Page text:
Chef Christian Vercelli creates traditional and international cuisine, combining many flavours. This reflects his exceptional experience in top establishments throughout the world. He is a very well-travelled chef and food connoisseur with a special talent!
Art et Saveurs is a ‘fun’ and ‘dynamic’ restaurant. Great for evening ‘soirées’ and for both private and business events. I think we will be hearing more about this restaurant soon!
Also have a look at Martine Dechavanne’s paintings which form part of the Art et Saveur’s extensive “gallery” presentation. Nationally and internationally famous, Martine’s colourful and striking canvasses are painted under the pseudonym “Fauve”. Fauve
Once again ‘Le Cuvage’ is back in French Property News magazine for their February 2009 issue.
Part 6 of Brian Franklin’s ongoing ‘Renovation Diary’ is now stretching towards the finishing line!
Under the title ‘All kitted out!’ Brian’s attention in this month’s editorial turns to the ‘finishing touches’ with fixtures and fittings, but also with some interesting facts and useful guidance.
With all major works completed at the end of 2006, this interesting French renovation story moves on.
As Brian Franklin says in his article: One of the salient reasons our ‘Le Cuvage’ project progressed with such confidence and competence was the detailed pre-planning involved. We employed a French quantity surveyor, along with an independent project assessor, or ‘conducteur’, as our French friends called him.
Before we moved a single lump of earth or hacked into any part of the original building’s structure, we commissioned a comprehensive build programme assessment, and cost estimate by a specialist building ‘economiste’. He organised ‘devis’ (quotations) from a minimum of three different contractor companies before making any recommendations.
The companies were assessed on experience, quality of workmanship, reputation, and approach, as well as price. This pre-estimate and budget confirmation covered all the key areas of the build, including structural works, carpentry, windows and doors, heating and electrics, plumbing, partitioning, plastering, painting, and roofing, etc. The final document was very detailed and professionally put together – in fact, a veritable tome!
Brian covers a lot of detail in his various article about this renovation project, and has provided a great deal of useful and interesting information for anyone aiming to buy and renovate a property in France.
In this particular editorial piece, he goes on to say: ….another aspect of development in the preparatory stages of some building sites is often overlooked – that of earth removal. This can be particularly expensive in France (hiring diggers, lorries, and finding somewhere to dump the soil).
We were lucky. Tons and tons of earth had to be removed at the front of the ‘cuvage’ before any real building work could commence. This was essential to define the surrounding land levels, and to carve out new driveway accesses.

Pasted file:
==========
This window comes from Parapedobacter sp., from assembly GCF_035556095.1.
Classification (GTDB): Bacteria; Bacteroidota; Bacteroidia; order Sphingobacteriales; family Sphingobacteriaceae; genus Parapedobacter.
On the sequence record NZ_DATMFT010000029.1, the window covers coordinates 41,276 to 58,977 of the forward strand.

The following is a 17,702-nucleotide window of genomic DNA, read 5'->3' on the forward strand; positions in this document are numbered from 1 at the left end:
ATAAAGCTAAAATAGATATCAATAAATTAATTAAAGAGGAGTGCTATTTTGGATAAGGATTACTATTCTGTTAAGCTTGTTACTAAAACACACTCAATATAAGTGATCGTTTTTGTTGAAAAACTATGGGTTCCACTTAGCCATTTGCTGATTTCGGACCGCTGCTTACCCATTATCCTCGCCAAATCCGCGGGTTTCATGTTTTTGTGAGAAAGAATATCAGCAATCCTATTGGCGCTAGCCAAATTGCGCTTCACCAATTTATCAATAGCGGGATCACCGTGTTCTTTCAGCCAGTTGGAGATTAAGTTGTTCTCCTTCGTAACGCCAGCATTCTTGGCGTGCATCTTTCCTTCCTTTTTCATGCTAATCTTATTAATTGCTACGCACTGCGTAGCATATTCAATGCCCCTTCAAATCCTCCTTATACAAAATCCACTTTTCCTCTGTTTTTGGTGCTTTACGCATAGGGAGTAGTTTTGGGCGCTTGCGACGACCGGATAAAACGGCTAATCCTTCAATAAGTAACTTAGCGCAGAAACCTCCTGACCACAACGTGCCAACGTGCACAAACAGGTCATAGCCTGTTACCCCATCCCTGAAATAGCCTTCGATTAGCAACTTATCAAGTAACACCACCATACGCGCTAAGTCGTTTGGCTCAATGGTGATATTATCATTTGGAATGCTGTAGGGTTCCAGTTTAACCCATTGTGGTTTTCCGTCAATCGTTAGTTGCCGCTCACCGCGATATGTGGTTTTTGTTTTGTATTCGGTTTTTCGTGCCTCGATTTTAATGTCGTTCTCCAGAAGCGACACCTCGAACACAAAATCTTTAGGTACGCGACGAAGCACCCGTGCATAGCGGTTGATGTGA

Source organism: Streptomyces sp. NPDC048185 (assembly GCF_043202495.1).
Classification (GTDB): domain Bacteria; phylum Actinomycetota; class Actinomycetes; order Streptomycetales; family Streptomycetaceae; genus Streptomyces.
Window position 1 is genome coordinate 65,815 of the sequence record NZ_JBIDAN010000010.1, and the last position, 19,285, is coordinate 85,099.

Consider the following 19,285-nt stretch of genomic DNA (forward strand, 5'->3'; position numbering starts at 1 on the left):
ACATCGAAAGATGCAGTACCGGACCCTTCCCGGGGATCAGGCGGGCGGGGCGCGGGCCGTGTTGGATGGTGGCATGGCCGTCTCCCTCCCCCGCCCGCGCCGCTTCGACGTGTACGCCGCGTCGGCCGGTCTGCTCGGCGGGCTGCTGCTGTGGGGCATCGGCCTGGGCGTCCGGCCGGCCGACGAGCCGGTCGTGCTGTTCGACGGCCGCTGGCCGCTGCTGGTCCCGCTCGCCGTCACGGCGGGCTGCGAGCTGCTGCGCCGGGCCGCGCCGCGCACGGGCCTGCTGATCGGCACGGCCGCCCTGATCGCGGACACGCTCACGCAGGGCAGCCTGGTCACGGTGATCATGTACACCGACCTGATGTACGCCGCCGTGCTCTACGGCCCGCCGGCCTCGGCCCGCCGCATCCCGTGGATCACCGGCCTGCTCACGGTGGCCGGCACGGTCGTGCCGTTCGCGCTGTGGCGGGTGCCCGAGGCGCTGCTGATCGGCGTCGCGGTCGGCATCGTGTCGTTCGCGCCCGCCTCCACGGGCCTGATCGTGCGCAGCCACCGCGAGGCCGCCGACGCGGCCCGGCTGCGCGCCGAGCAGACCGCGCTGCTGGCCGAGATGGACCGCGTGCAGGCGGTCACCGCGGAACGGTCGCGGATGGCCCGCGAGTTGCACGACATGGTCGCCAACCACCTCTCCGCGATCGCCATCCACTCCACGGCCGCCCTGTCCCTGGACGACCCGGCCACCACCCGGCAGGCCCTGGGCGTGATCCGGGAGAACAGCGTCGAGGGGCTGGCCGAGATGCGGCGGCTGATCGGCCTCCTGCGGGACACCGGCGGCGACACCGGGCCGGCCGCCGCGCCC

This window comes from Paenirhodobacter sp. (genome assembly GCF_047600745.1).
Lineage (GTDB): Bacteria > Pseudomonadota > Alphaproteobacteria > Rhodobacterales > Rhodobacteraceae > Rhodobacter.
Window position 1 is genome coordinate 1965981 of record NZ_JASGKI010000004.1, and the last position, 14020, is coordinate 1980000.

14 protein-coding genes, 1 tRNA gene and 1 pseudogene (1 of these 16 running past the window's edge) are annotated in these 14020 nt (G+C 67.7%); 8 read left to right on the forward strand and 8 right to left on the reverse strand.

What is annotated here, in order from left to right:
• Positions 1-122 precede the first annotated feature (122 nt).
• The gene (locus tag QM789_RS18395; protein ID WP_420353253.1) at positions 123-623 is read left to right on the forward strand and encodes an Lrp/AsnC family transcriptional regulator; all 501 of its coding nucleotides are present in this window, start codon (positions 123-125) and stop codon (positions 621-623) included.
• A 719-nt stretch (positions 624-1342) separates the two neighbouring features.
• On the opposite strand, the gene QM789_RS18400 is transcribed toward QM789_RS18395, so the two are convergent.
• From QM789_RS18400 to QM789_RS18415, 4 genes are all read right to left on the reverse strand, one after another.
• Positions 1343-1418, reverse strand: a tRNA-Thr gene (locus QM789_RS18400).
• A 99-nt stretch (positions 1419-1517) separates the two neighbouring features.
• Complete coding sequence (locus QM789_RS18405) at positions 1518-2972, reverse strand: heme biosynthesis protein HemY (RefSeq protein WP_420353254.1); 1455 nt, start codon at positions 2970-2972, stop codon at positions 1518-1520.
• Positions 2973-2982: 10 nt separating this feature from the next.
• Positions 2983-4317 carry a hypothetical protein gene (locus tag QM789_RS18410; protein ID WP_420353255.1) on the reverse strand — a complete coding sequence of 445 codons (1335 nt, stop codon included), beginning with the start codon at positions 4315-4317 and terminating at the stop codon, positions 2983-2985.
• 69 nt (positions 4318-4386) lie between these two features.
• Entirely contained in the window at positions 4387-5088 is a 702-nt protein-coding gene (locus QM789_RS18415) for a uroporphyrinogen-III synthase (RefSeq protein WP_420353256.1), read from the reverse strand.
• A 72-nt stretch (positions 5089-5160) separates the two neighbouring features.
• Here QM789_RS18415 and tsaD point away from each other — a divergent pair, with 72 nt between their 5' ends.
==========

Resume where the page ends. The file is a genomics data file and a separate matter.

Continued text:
Huge trucks of the cleared earth were moved a very short distance to the rear of the château’s Orangery, owned by some of our French friends, who needed to build up the land to the rear of their property. So free dumping for us, free soil for them! Now the Orangery has enough extra land for a full-sized tennis court.
Brian continues: Progress of the renovation and conversion of Le Cuvage was pretty rapid. In the early stages of a project like this, it always feels like destruction rather than creation, and it was a little sad to see this ancient barn being brutaly disturbed from the slumbers of its historical tranquility.
Brian Franklin’s ‘Top Tips’ when buying and renovating in France, featured in this February issue of French Property News are:
1. Reduce risk by choosing your region well. Proximity to airports, access to autoroutes, schools and other local amenities are all important.
2. Assess the cost of renovation as accurately as possible, including extras. Budget well. Get good local advice.
3. If the project is 170 sq. m. or more, you’ll need to employ a good, locally recommended architect to assess the project and draw up some plans for the local builder to follow.
4. Check and double check what the estimates include (removal of top soil, installation of bathrooms, etc.)
5. It is good to have some honest French friends on the ground to keep an eye on progress for you if you are still resident in the UK. It will also help to get better prices from local contractors.
For more images and information visit ‘Le Cuvage’, where you can also book a holiday and stay in this superb property for a week or more. Or you can treat yourself to a Luxury Gourmet week-end at Le Cuvage.
We expect there will be more about ‘Le Cuvage’ soon. In fact, Brian Franklin’s ‘Renovation Diary’ continues in 2009 French Property News during March and April, followed in May with a ‘Property Spotlight’ on the beautiful Roannais region in the Rhône-Alpes. It’s certainly worth watching out for!